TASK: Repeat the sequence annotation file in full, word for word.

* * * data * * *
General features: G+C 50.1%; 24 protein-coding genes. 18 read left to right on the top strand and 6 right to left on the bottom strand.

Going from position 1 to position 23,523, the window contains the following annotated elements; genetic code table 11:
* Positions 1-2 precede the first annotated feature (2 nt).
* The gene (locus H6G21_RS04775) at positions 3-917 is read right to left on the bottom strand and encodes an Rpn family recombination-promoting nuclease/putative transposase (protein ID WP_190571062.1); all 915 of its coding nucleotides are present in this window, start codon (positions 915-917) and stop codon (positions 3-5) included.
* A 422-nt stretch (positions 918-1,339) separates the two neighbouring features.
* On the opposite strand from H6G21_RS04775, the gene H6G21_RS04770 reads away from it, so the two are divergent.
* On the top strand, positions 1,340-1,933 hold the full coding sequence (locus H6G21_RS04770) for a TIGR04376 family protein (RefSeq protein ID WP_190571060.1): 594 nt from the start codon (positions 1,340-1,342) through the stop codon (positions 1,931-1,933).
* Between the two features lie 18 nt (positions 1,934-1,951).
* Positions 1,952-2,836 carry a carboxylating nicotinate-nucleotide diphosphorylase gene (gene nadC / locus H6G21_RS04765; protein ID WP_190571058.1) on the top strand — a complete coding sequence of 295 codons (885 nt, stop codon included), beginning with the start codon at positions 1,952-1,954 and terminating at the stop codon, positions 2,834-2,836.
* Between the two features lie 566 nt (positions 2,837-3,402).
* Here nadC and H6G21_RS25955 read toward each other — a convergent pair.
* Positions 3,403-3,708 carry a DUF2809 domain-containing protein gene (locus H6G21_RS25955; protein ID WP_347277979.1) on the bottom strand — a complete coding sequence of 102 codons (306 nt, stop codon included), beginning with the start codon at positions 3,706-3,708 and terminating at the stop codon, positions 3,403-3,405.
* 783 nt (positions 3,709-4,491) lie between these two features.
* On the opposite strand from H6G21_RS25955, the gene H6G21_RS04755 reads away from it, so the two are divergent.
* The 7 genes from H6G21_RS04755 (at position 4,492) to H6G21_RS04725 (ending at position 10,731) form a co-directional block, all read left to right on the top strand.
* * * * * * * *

General features: G+C 50.1%; 24 protein-coding genes. 18 read left to right on the top strand and 6 right to left on the bottom strand.

Going from position 1 to position 23,523, the window contains the following annotated elements; genetic code table 11:
* Positions 1-2 precede the first annotated feature (2 nt).
* The gene (locus H6G21_RS04775) at positions 3-917 is read right to left on the bottom strand and encodes an Rpn family recombination-promoting nuclease/putative transposase (protein ID WP_190571062.1); all 915 of its coding nucleotides are present in this window, start codon (positions 915-917) and stop codon (positions 3-5) included.
* A 422-nt stretch (positions 918-1,339) separates the two neighbouring features.
* On the opposite strand from H6G21_RS04775, the gene H6G21_RS04770 reads away from it, so the two are divergent.
* On the top strand, positions 1,340-1,933 hold the full coding sequence (locus H6G21_RS04770) for a TIGR04376 family protein (RefSeq protein ID WP_190571060.1): 594 nt from the start codon (positions 1,340-1,342) through the stop codon (positions 1,931-1,933).
* Between the two features lie 18 nt (positions 1,934-1,951).
* Positions 1,952-2,836 carry a carboxylating nicotinate-nucleotide diphosphorylase gene (gene nadC / locus H6G21_RS04765; protein ID WP_190571058.1) on the top strand — a complete coding sequence of 295 codons (885 nt, stop codon included), beginning with the start codon at positions 1,952-1,954 and terminating at the stop codon, positions 2,834-2,836.
* Between the two features lie 566 nt (positions 2,837-3,402).
* Here nadC and H6G21_RS25955 read toward each other — a convergent pair.
* Positions 3,403-3,708 carry a DUF2809 domain-containing protein gene (locus H6G21_RS25955; protein ID WP_347277979.1) on the bottom strand — a complete coding sequence of 102 codons (306 nt, stop codon included), beginning with the start codon at positions 3,706-3,708 and terminating at the stop codon, positions 3,403-3,405.
* 783 nt (positions 3,709-4,491) lie between these two features.
* On the opposite strand from H6G21_RS25955, the gene H6G21_RS04755 reads away from it, so the two are divergent.
* The 7 genes from H6G21_RS04755 (at position 4,492) to H6G21_RS04725 (ending at position 10,731) form a co-directional block, all read left to right on the top strand.